The new First and Second Schedules retain many of the old exceptions to consent. However, a notable introduction was the “legitimate interests” section, which – though borrowing a term from European data protection law – was unique when compared with other major data protection laws internationally. The amended PDPA distinguishes between two categories of legitimate interests:
- The first category is a general, open-ended provision, which is available where collection, use, or disclosure of personal data is in the “legitimate interests” of the organization or another person, and such legitimate interests outweigh any adverse effect on the individual. To rely on this provision, organizations must undertake a risk assessment identifying, and implementing measures to eliminate, reduce the likelihood of, and/or mitigate any adverse effect on the individual that is likely to result from the proposed collection, use, or disclosure of the individual’s personal data.
- The second category is a closed list of exceptions for specific situations in which the PDPA recognizes the existence of a legitimate interest. If the collection, use, or disclosure of personal data falls within any of these situations, then the organization is exempted from the need to obtain consent without having to satisfy any further compliance requirements.
Another notable introduction is the “business improvement purposes” section. This provision allows an organization to share data with a related organization for the following purposes, subject to fulfillment of certain conditions, including, among others, necessity, reasonableness of purpose, and commitment to implement appropriate safeguards:
- improving, enhancing, or developing goods and services or methods and processes;
- learning about and understanding individuals’ behavior and preferences in relation to goods and services; or
- identifying goods or services that may be suitable for individuals or personalizing or customizing any such goods or services for individuals.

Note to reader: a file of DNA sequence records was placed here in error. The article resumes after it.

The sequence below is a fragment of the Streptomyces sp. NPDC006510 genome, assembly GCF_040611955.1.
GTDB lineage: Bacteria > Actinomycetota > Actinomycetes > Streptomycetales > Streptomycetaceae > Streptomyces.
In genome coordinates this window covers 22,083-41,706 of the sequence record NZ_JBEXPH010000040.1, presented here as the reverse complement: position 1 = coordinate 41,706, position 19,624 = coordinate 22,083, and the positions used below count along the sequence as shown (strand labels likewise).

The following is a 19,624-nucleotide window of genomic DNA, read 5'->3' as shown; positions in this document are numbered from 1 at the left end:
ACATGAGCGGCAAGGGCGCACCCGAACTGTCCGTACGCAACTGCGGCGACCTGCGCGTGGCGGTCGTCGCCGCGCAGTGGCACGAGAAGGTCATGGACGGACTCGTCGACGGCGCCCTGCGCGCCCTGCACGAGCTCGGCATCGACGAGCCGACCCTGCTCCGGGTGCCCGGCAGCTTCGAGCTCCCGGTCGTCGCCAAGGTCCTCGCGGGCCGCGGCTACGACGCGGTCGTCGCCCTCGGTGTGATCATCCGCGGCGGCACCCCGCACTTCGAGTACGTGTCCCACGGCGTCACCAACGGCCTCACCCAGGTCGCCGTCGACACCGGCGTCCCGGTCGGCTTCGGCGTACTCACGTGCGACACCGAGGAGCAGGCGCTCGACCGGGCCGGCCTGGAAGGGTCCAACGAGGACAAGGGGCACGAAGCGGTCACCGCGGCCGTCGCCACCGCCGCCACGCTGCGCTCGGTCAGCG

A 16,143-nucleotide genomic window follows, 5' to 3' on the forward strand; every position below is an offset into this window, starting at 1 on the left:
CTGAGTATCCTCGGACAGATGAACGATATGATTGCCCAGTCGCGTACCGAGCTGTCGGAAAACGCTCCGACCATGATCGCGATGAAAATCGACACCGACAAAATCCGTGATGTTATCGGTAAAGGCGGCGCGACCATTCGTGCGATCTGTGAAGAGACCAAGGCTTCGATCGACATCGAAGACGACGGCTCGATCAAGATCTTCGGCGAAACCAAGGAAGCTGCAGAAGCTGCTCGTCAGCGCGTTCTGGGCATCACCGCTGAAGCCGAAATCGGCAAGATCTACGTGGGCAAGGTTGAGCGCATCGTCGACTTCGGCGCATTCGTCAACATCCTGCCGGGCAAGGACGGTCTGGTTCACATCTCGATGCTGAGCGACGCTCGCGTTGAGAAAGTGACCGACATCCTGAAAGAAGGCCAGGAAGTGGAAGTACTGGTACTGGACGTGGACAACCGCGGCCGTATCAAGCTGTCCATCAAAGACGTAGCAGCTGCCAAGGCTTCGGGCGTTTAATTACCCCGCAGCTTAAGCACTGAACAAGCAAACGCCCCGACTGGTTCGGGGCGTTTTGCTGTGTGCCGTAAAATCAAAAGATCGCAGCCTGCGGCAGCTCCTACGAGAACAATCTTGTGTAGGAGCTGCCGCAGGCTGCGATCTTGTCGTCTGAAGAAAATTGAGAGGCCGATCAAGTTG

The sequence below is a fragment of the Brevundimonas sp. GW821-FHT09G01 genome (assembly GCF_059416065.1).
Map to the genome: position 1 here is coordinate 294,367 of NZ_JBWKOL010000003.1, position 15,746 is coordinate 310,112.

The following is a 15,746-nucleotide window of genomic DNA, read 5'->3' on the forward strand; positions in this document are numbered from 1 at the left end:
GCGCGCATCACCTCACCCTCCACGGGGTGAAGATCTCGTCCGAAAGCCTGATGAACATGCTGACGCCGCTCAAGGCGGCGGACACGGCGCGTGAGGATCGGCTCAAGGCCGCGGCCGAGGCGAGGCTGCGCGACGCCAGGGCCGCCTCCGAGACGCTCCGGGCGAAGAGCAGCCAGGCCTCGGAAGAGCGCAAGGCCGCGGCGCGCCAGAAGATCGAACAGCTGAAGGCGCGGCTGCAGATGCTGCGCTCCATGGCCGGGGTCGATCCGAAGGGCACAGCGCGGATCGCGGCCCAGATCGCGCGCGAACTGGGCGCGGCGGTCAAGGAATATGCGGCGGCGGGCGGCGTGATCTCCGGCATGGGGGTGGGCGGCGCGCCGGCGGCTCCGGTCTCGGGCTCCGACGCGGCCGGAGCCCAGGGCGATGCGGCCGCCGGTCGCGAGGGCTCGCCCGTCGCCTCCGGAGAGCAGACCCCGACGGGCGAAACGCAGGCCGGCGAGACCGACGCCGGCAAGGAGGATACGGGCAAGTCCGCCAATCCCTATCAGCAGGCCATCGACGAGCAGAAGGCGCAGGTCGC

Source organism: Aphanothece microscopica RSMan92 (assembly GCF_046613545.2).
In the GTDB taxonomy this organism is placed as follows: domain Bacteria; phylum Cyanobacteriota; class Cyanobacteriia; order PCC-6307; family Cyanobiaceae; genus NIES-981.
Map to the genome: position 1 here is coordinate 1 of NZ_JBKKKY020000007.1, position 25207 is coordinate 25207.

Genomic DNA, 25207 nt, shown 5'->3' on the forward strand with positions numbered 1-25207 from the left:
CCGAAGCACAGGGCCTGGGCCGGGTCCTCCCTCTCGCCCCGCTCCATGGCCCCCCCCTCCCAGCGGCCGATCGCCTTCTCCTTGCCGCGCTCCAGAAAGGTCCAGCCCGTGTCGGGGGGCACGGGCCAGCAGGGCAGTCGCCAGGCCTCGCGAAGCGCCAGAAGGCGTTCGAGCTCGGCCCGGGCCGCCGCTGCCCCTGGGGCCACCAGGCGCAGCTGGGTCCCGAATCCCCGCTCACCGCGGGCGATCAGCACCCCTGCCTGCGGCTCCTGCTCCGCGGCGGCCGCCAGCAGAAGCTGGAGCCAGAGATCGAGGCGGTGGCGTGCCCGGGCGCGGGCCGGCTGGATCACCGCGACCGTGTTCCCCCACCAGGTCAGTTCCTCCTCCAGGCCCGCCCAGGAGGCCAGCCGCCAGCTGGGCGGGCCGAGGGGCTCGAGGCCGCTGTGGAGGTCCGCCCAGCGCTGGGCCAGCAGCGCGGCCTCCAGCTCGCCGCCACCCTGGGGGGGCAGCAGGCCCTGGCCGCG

The 2020 amendments also expanded the situations in which an individual would be deemed by law to have consented to collection, use, or disclosure of his/her personal data. The amendments added new provisions for deemed consent by contractual necessity and deemed consent by notification. The new provision on deemed consent by notification relies on a similar risk assessment to the legitimate interests provision. Specifically, to rely on this provision, an organization must:
- take reasonable steps to inform the individual of:
- the organization’s intention to collect, use, or disclose the personal data;
- the purpose for which the personal data will be collected, used, or disclosed;
- provide a reasonable period during which the individual may opt-out the proposed collection, use, or disclosure, and a reasonable means to do so; and
- conduct an impact assessment to determine that the proposed collection, use, or disclosure of the personal data is not likely to have an adverse effect on the individual.
Independently of the requirement to obtain consent, the PDPA also restricts collection use, and disclosure of personal data to purposes that a reasonable person would consider appropriate in the circumstances. An organization that wishes to collect, use, or disclose personal data must also notify the individual of this purpose, unless an exception applies.
Finally, regulations to PDPA also establish informed consent as a legal basis for transferring personal data out of Singapore.
By default, the PDPA requires that organizations which seek to transfer personal data out of Singapore must either provide the data with, or apply to the data, a standard of protection that is comparable to that under the PDPA. However, organizations are taken to have satisfied this requirement if they obtain the individual’s consent for the transfer of the individual’s personal data out of Singapore after giving the individual a “reasonable summary in writing of the extent to which the transferred personal data will be protected to a comparable standard.”
Read the previous reports in the series here.
Blog Cover Image by Aditya Chinchure on Unsplash